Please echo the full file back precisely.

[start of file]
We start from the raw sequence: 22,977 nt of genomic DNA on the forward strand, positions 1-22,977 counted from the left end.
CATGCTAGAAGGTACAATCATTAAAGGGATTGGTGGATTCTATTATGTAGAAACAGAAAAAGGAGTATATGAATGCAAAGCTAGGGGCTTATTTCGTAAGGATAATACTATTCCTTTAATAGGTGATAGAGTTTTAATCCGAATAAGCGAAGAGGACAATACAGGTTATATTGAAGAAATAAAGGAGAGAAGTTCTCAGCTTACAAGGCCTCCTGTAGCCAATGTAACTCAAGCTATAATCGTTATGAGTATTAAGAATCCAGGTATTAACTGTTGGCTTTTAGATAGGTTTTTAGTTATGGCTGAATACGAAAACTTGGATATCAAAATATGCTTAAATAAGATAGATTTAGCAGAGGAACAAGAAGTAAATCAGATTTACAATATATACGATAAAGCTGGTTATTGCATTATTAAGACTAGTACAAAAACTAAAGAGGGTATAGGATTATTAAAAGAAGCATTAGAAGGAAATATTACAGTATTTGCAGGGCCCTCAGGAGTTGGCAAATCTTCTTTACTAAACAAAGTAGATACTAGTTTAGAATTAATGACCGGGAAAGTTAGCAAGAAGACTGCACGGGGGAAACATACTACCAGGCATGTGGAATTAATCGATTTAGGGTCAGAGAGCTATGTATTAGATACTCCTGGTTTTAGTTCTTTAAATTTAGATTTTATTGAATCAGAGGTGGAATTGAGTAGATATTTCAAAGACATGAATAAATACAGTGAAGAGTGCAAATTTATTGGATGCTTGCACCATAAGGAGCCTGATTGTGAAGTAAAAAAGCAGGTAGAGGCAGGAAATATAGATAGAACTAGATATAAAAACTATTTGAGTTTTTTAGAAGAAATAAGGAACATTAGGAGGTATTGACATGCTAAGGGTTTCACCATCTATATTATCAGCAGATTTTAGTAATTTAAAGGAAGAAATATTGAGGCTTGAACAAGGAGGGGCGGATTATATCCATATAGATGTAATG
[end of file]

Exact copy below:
We start from the raw sequence: 22,977 nt of genomic DNA on the forward strand, positions 1-22,977 counted from the left end.
CATGCTAGAAGGTACAATCATTAAAGGGATTGGTGGATTCTATTATGTAGAAACAGAAAAAGGAGTATATGAATGCAAAGCTAGGGGCTTATTTCGTAAGGATAATACTATTCCTTTAATAGGTGATAGAGTTTTAATCCGAATAAGCGAAGAGGACAATACAGGTTATATTGAAGAAATAAAGGAGAGAAGTTCTCAGCTTACAAGGCCTCCTGTAGCCAATGTAACTCAAGCTATAATCGTTATGAGTATTAAGAATCCAGGTATTAACTGTTGGCTTTTAGATAGGTTTTTAGTTATGGCTGAATACGAAAACTTGGATATCAAAATATGCTTAAATAAGATAGATTTAGCAGAGGAACAAGAAGTAAATCAGATTTACAATATATACGATAAAGCTGGTTATTGCATTATTAAGACTAGTACAAAAACTAAAGAGGGTATAGGATTATTAAAAGAAGCATTAGAAGGAAATATTACAGTATTTGCAGGGCCCTCAGGAGTTGGCAAATCTTCTTTACTAAACAAAGTAGATACTAGTTTAGAATTAATGACCGGGAAAGTTAGCAAGAAGACTGCACGGGGGAAACATACTACCAGGCATGTGGAATTAATCGATTTAGGGTCAGAGAGCTATGTATTAGATACTCCTGGTTTTAGTTCTTTAAATTTAGATTTTATTGAATCAGAGGTGGAATTGAGTAGATATTTCAAAGACATGAATAAATACAGTGAAGAGTGCAAATTTATTGGATGCTTGCACCATAAGGAGCCTGATTGTGAAGTAAAAAAGCAGGTAGAGGCAGGAAATATAGATAGAACTAGATATAAAAACTATTTGAGTTTTTTAGAAGAAATAAGGAACATTAGGAGGTATTGACATGCTAAGGGTTTCACCATCTATATTATCAGCAGATTTTAGTAATTTAAAGGAAGAAATATTGAGGCTTGAACAAGGAGGGGCGGATTATATCCATATAGATGTAATG